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The Center for Racial Equity in Education (CREED) has recently released “E(race)ing Inequities” — an analysis of the state of racial equity in North Carolina public schools — along with a companion report, “Deep Rooted: A Brief History of Race and Education in North Carolina.” This work is led by James Ford, executive director of CREED, in partnership with the North Carolina Center for Public Policy Research. As part of this series, we are profiling figures across North Carolina who have experienced the crossroads of race and education first-hand — like Tara Kenchen.

After graduating from Elizabeth City State University, Kenchen taught in Bertie County for five years. Learning about the lives of her students, who often lacked affordable and safe housing, inspired her to go to law school and jumpstarted her passion for community economic development. In the video above, Kenchen shares some of her experiences as a teacher and her current work as president/CEO of the North Carolina Community Development Initiative

“Many poverty issues are rooted in inequity,” Kenchen said. “You’re building on this platform of inequity — you’re still not starting from an even playing field.”

When Kenchen taught eighth graders in Bertie County from 1992-1997, she said the county was the second poorest county in the state.

“I had never encountered poverty like that, and I think that what you see in school is a reflection of what’s happening in a community,” Kenchen said. “I had students who were hungry — what we would call today as food insecure — but that they were hungry. That the only meal they really got was the meal that they received at school.”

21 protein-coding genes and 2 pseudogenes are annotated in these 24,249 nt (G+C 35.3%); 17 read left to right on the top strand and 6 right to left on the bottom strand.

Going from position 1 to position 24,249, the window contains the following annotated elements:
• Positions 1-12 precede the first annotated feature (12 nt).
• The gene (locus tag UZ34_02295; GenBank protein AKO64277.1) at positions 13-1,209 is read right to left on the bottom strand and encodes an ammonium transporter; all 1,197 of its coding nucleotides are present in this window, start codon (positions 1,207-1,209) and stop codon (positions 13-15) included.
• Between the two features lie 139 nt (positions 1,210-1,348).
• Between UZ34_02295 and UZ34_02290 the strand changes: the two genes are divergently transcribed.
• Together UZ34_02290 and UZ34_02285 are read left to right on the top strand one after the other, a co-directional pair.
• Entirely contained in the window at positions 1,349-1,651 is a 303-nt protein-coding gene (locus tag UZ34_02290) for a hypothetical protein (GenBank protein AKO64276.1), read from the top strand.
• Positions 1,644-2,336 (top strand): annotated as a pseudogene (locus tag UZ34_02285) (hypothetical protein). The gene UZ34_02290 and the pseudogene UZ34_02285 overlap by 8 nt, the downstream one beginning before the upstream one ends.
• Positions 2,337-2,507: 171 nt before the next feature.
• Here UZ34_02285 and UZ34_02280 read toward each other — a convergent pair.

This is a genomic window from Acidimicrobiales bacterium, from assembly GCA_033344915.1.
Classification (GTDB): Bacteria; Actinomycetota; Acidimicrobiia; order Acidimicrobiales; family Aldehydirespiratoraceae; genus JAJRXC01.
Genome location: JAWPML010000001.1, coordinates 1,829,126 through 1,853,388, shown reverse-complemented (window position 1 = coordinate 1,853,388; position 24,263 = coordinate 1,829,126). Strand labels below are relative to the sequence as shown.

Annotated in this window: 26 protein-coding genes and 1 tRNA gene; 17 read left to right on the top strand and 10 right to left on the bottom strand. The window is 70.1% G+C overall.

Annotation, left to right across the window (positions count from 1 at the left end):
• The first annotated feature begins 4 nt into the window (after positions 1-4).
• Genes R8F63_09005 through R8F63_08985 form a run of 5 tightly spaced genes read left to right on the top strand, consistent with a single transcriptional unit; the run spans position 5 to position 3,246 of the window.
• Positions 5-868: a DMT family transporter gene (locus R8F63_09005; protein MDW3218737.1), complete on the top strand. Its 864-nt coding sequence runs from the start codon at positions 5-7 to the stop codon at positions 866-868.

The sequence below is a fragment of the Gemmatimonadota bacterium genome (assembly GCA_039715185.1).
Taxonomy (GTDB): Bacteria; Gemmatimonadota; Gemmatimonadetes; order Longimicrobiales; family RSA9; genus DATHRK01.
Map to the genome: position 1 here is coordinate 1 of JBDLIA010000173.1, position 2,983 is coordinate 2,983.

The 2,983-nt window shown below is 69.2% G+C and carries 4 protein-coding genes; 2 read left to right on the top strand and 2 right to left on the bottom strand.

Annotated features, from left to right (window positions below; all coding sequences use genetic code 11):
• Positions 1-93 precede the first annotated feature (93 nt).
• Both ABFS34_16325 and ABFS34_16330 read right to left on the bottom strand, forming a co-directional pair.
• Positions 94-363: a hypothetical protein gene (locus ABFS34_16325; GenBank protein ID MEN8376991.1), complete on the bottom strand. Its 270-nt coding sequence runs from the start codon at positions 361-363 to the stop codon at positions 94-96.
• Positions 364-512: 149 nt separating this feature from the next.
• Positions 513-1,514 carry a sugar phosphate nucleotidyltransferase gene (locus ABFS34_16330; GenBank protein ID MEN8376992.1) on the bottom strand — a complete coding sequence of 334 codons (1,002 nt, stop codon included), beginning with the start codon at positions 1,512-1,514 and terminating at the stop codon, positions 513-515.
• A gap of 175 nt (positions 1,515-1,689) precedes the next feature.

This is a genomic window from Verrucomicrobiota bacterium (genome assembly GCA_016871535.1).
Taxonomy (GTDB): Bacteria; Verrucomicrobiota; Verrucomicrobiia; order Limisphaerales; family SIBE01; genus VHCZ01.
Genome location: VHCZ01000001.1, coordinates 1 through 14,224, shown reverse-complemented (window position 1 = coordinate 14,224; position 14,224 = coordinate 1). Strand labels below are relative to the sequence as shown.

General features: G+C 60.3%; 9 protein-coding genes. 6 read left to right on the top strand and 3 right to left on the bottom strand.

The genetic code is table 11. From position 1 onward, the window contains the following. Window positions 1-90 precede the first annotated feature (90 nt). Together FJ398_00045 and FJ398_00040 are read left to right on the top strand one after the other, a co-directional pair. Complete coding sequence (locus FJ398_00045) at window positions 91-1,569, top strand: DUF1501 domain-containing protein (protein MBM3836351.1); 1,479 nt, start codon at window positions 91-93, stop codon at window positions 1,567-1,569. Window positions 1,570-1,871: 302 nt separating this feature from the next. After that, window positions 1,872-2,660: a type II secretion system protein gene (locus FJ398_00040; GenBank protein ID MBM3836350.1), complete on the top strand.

Kenchen also shared that some days were emotionally hard, particularly eighth grade graduation.

“Students are excited about the last day of school. Teachers are excited about the last day of school, and many times I would sit and cry on the last day of school,” she said. “Because I knew that some of those kids wouldn’t make it through high school.”

The lived experiences of her students caused Kenchen to think about questions like, “What does a community need in order to be successful?” It directly translates into the issues she leads in tackling at the NC Community Development Initiative through strategic investments. These investments include disaster relief, affordable housing, enterprise funding, revitalization, and conservation in the state’s most distressed communities.

“I just knew that I wanted to help,” Kenchen said. “Teaching in Bertie solidified that for me.”


Editor’s note: James Ford is on contract with the N.C. Center for Public Policy Research from 2017-2020 while he leads this statewide study of equity in our schools. Center staff is supporting Ford’s leadership of the study, has conducted an independent verification of the data, and has edited the reports.

Yasmin Bendaas

Yasmin Bendaas is a Science writer.  A North Carolina native, she received her master’s degree in Science & Medical Journalism at UNC Chapel Hill, where she was a Park Fellow. She received her Bachelor of Arts in anthropology in 2013 from Wake Forest University, where she double-minored in journalism and Middle East and South Asia studies. As an undergraduate student, Bendaas gained insight into public health when she interned at the Kate B. Reynolds Charitable Trust, a statewide grantmaker focused on rural health, including access to primary care, diabetes, community-centered prevention, and mental health and substance abuse. 

As a journalist, Bendaas has been funded twice by the Pulitzer Center on Crisis Reporting for fieldwork in Algeria — first to cover a disappearing indigenous tattoo tradition, and again to look at how climate change affects rural sheepherding practices.